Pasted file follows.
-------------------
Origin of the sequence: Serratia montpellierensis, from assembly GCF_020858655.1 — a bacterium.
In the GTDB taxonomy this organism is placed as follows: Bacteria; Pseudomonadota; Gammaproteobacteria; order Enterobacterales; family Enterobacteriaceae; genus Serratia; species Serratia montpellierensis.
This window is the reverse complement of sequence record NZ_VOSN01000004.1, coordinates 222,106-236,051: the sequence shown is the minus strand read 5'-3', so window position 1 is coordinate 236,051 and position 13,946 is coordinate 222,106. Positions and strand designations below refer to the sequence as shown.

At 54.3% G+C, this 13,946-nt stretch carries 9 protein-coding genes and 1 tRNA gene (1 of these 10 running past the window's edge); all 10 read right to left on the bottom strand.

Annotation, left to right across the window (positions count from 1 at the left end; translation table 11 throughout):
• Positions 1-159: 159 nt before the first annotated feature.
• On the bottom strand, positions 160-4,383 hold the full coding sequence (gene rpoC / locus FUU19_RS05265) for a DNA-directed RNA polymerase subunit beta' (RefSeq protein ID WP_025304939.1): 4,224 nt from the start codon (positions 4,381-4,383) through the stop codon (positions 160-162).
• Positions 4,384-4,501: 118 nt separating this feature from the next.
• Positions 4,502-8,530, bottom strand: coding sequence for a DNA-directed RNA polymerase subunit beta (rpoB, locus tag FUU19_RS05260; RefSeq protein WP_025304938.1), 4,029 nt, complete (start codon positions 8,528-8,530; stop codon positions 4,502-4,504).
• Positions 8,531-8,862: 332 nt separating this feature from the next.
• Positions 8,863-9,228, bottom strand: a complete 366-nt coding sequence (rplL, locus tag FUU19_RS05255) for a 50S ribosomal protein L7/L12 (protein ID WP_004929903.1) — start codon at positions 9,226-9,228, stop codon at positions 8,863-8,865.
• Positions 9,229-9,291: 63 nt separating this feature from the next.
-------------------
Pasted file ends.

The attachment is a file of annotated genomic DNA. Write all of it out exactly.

Origin of the sequence: Serratia montpellierensis, from assembly GCF_020858655.1 — a bacterium.
In the GTDB taxonomy this organism is placed as follows: Bacteria; Pseudomonadota; Gammaproteobacteria; order Enterobacterales; family Enterobacteriaceae; genus Serratia; species Serratia montpellierensis.
This window is the reverse complement of sequence record NZ_VOSN01000004.1, coordinates 222,106-236,051: the sequence shown is the minus strand read 5'-3', so window position 1 is coordinate 236,051 and position 13,946 is coordinate 222,106. Positions and strand designations below refer to the sequence as shown.

At 54.3% G+C, this 13,946-nt stretch carries 9 protein-coding genes and 1 tRNA gene (1 of these 10 running past the window's edge); all 10 read right to left on the bottom strand.

Annotation, left to right across the window (positions count from 1 at the left end; translation table 11 throughout):
• Positions 1-159: 159 nt before the first annotated feature.
• On the bottom strand, positions 160-4,383 hold the full coding sequence (gene rpoC / locus FUU19_RS05265) for a DNA-directed RNA polymerase subunit beta' (RefSeq protein ID WP_025304939.1): 4,224 nt from the start codon (positions 4,381-4,383) through the stop codon (positions 160-162).
• Positions 4,384-4,501: 118 nt separating this feature from the next.
• Positions 4,502-8,530, bottom strand: coding sequence for a DNA-directed RNA polymerase subunit beta (rpoB, locus tag FUU19_RS05260; RefSeq protein WP_025304938.1), 4,029 nt, complete (start codon positions 8,528-8,530; stop codon positions 4,502-4,504).
• Positions 8,531-8,862: 332 nt separating this feature from the next.
• Positions 8,863-9,228, bottom strand: a complete 366-nt coding sequence (rplL, locus tag FUU19_RS05255) for a 50S ribosomal protein L7/L12 (protein ID WP_004929903.1) — start codon at positions 9,226-9,228, stop codon at positions 8,863-8,865.
• Positions 9,229-9,291: 63 nt separating this feature from the next.